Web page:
Category Archives: rules

NLRB Now Allows E-Signatures Gathered From Social Media To Be Used For Election Petitions

Generally, signatures for election petitions have to be in writing.  However, this changed this week.  This greatly speeds up election petitions, as well as eases up on the difficult battle that can be an election.

The General Counsel imposed additional requirements for electronic signatures.  Electronic signatures must contain the signer’s name, email address or social media account, phone number, authorization language agreed to, date, and name of the employer.  The signature cannot contain private identifying information like the signer’s date of birth or Social Security number.  The union submitting the electronic signatures must provide a declaration attesting to the methods used to validate the signature.

The General Counsel’s guidance is effective immediately.  The guidance could be viewed as another example of the Board bypassing regulatory processes to institute union-friendly procedures.  The practical impact of the guidance is that unions may immediately use email and social media to gather signatures with limited review of their authenticity.

Given the Board’s recently instituted election rules and cases concerning access to employer email systems, this guidance could significantly accelerate the organizing process.

[Emphasis added.]

Source: The NLRB To Now Allow E-Signatures Gathered From Social Media To Be Used For Election Petitions? – LaborUnionReport.com

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E-Mails and NRLB: Do Employees Have Rights?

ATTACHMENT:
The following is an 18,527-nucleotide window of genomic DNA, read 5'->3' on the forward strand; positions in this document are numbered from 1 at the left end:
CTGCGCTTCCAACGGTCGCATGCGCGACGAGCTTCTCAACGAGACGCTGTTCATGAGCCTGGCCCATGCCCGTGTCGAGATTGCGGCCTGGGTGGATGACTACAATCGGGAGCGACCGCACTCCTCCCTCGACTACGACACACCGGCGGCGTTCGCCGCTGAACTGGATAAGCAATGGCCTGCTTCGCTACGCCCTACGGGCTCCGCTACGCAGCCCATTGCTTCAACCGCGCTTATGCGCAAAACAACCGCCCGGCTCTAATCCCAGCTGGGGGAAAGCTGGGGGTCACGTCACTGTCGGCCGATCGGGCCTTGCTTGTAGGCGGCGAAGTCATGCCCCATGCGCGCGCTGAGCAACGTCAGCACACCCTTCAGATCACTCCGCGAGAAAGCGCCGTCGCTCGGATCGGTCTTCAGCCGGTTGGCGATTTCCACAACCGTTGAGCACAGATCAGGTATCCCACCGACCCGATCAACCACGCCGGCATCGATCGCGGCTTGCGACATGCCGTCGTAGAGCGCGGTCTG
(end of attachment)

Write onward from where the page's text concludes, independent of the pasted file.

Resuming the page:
On April 30, 2014, the NLRB announced that it is considering overturning Register Guard, 351 NLRB 110 (2007), enfd. in relevant part and remanded sub nom, Guard Publishing v. NLRB, 571 F.3d 53 (D.C. Cir. 2009).

The issue resolves around the current existing law that states:

Employees have no statutory right to use the[ir] Employer’s e-mail system for Section 7 purposes.

The NLRB is requesting amici briefs that address the following questions:

  1. Should the Board reconsider the conclusion in Register Guard that employees do not have a statutory right to use their employer’s email system (or other electronic communication systems) for Section 7 purposes?
  2. If the Board overrules Register Guard, what standard(s) of employee access to the employer’s electronic communication systems should be established? What restrictions, if any, may an employer place on such access, and what factors are relevant to such restrictions?
  3. In deciding the above questions, to what extent and how should the impact on the employer of employees’ use of an employer’s electronic communications technology affect the issue?
  4. Do employee personal electronic devices (e.g., phones, tablets), social media accounts, and/or personal email accounts affect the proper balance to the be struck between employers’ rights and employees’ Section 7 rights to communicate about work-related matters? If so, how?
  5. Identify any other technological issues concerning email or other electronic communication systems that the Board should reconsider in answering the foregoing questions, including any relevant changes that may have occurred in electronic communications technology since Register Guard was decided. How should these affect the Board’s decision?

 

The briefs are due on or before June 16, 2014 and cannot exceed 25 pages.

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Filibuster Changes

I heard about this vote a while back and it will be interesting to see how it plays out.  You hear about this all the time.  The majority party (regardless of whether they are Democrat or Republican) wants to change filibuster rules.